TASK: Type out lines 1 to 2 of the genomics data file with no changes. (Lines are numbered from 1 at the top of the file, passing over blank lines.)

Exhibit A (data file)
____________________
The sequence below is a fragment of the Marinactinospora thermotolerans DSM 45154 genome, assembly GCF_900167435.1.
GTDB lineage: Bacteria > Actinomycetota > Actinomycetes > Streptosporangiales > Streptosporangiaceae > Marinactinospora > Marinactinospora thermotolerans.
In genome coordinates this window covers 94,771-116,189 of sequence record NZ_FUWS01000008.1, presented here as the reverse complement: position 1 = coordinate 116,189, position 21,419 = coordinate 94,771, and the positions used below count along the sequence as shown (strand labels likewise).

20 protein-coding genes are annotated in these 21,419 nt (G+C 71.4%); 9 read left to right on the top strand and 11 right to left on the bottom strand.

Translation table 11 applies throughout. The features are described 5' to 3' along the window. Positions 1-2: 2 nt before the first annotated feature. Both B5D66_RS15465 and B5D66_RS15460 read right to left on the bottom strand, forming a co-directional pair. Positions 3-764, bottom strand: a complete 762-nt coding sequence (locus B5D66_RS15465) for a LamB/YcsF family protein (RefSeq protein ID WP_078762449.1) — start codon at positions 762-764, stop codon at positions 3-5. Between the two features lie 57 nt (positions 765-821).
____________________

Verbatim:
The sequence below is a fragment of the Marinactinospora thermotolerans DSM 45154 genome, assembly GCF_900167435.1.
GTDB lineage: Bacteria > Actinomycetota > Actinomycetes > Streptosporangiales > Streptosporangiaceae > Marinactinospora > Marinactinospora thermotolerans.